Technology October 15, 2019 Last updated October 11th, 2019 1,707 Reads share

Not Sure How to Recover Abandoned Carts? 3 Strategies to Try

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If you have made a purchase online, you’ve probably abandoned a cart at some point — not a big deal when you’re a shopper, but a huge problem for business owners. Statistics show that a mere 2% of shoppers complete their purchase on the first visit to a web page. For e-commerce retailers, abandoned carts are equivalent to lost revenue. However, there are strategies to persuade shoppers to follow through with their abandoned transaction — meaning recovered customers and money in your pocket. If your business is looking for ways to increase their sales online, addressing potential clients who abandon their carts is a great place to start. A 2016 study by Barilliance found that over 75% of potential customers left the site without finalizing their transactions. Tackling abandoned carts is an important factor when it comes to improving online business. 

Not sure how to recover abandoned carts? Here are three strategies to encourage shoppers to finish their purchases on your website. 

3 Strategies to recover abandoned carts

When shoppers add items to their virtual bag and fail to complete the purchase, they’re abandoning their cart. The most common reasons shoppers abandon their carts are high shopping costs, a lack of payment options, technical difficulties or slow internet connection and a feeling of discomfort disclosing banking information online. With attention spans getting shorter, any slight inconvenience can push a shopper to lose interest in their cart. For example, studies have shown that shopping on smartphones and tablets has a higher cart abandonment rate than desktops by 7% to 12%.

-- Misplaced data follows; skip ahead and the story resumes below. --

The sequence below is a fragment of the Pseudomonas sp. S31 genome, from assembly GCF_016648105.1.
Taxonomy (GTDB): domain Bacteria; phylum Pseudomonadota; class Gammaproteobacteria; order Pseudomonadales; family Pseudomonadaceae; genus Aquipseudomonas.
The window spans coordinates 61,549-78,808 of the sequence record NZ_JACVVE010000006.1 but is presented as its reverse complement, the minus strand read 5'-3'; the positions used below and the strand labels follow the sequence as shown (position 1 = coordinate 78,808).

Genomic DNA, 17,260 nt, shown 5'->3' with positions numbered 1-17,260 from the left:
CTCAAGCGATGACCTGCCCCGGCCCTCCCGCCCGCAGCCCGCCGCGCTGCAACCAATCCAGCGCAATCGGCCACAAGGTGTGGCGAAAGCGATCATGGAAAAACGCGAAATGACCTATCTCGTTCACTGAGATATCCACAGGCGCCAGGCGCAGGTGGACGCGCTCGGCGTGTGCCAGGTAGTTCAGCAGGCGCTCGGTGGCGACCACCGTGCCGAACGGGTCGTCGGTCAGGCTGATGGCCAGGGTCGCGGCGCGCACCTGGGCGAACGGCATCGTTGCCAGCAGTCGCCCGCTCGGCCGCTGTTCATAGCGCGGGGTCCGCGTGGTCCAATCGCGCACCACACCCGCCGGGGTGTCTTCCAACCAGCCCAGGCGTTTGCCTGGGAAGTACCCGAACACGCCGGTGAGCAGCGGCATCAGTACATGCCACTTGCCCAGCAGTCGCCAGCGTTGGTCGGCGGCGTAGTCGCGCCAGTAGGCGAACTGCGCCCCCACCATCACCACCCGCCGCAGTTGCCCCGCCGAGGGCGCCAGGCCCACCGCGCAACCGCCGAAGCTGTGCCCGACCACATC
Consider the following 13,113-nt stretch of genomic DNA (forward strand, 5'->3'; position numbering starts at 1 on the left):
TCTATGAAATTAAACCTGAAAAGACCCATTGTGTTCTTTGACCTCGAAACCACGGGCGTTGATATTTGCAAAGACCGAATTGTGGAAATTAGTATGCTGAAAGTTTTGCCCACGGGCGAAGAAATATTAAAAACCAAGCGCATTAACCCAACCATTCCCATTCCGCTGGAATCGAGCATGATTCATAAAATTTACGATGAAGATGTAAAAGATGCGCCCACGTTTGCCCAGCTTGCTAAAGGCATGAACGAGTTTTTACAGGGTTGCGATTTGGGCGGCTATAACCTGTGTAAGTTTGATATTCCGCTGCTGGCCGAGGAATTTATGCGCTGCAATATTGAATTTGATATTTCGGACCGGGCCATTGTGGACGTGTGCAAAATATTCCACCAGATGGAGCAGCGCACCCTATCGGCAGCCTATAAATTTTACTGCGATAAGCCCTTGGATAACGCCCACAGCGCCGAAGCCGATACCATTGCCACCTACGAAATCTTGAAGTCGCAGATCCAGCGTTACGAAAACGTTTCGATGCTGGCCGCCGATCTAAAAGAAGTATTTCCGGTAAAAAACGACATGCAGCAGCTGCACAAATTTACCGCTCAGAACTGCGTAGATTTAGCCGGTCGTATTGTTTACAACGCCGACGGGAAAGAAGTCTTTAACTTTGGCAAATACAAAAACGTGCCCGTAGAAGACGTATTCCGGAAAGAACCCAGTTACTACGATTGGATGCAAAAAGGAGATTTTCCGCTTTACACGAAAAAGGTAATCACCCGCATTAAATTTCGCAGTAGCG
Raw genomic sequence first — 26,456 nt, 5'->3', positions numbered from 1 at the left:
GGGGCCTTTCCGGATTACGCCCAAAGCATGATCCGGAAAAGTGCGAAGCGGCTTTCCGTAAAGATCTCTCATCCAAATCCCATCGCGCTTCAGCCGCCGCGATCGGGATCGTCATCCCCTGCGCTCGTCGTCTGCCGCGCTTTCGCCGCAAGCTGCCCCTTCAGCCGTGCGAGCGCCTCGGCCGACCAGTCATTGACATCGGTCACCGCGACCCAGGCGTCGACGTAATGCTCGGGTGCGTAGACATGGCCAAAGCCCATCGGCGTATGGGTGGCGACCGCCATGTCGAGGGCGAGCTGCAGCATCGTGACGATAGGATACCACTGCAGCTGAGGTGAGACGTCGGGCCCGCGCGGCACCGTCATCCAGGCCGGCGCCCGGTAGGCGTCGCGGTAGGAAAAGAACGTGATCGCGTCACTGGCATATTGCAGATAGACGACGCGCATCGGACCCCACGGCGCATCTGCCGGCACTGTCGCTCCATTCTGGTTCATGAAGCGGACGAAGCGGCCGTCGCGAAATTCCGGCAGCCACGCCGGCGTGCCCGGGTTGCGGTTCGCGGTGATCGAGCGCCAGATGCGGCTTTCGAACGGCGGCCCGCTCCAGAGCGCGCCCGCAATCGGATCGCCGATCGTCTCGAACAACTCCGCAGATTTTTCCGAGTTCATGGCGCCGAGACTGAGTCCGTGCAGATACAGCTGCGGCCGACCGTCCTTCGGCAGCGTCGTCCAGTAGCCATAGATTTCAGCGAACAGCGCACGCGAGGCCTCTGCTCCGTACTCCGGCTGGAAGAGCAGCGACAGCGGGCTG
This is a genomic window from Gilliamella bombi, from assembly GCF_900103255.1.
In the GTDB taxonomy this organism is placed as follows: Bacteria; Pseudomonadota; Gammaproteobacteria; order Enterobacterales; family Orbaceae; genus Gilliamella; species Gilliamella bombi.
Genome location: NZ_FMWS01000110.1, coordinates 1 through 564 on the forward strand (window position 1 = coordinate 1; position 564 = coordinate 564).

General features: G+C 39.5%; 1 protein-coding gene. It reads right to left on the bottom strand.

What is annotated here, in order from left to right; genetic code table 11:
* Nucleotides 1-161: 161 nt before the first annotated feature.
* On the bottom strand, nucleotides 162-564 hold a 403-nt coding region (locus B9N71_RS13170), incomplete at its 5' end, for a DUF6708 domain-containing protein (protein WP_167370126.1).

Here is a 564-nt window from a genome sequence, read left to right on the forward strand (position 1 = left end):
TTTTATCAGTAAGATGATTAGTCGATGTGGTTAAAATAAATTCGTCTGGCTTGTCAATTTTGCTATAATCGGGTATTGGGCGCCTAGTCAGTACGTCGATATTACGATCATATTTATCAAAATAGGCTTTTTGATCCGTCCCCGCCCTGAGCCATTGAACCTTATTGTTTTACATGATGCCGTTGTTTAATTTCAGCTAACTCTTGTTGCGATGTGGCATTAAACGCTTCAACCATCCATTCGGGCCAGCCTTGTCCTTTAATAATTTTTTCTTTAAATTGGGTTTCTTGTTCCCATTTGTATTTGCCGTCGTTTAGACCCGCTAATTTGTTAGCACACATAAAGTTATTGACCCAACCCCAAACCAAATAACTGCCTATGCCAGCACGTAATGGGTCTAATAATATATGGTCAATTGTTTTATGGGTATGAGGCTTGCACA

Ready to get back the business of shoppers who abandon their carts? Here are three ways to help. 

1. Activate Exit-intent pop-ups

What if there was a way to make shoppers think twice before abandoning their carts? With exit-intent pop-ups, you can reach your shoppers before they’ve left your website. Shoppers will experience a text bubble pop-up that prompts them to answer if they really wish to leave your site. Though some will disregard your pop-up as spam, others won’t. Reaching out like this might be just enough to convert shoppers who are on the fence.

When you choose the text of your exit-intent pop-up, consider offering the shopper a discount. If a shopper if abandoning their cart because their total was more than expected, 10 to 20% off their order or free shipping could be enough to get them to finish their purchase. 

Additionally, personalizing your pop-up with the shopper’s first name can make it more effective. Rather than quickly exiting out of a generic plea to stay on the site, using personal information in your message can encourage the shopper to consider the contents. Shoppers offer their name when they apply for your email list, so you’ll have their basic personal information to work with.

Advantages of this strategy:

  • Get the attention of shoppers before they abandon their carts. 
  • Offer free shipping or discounts to convince people to go through with their purchase.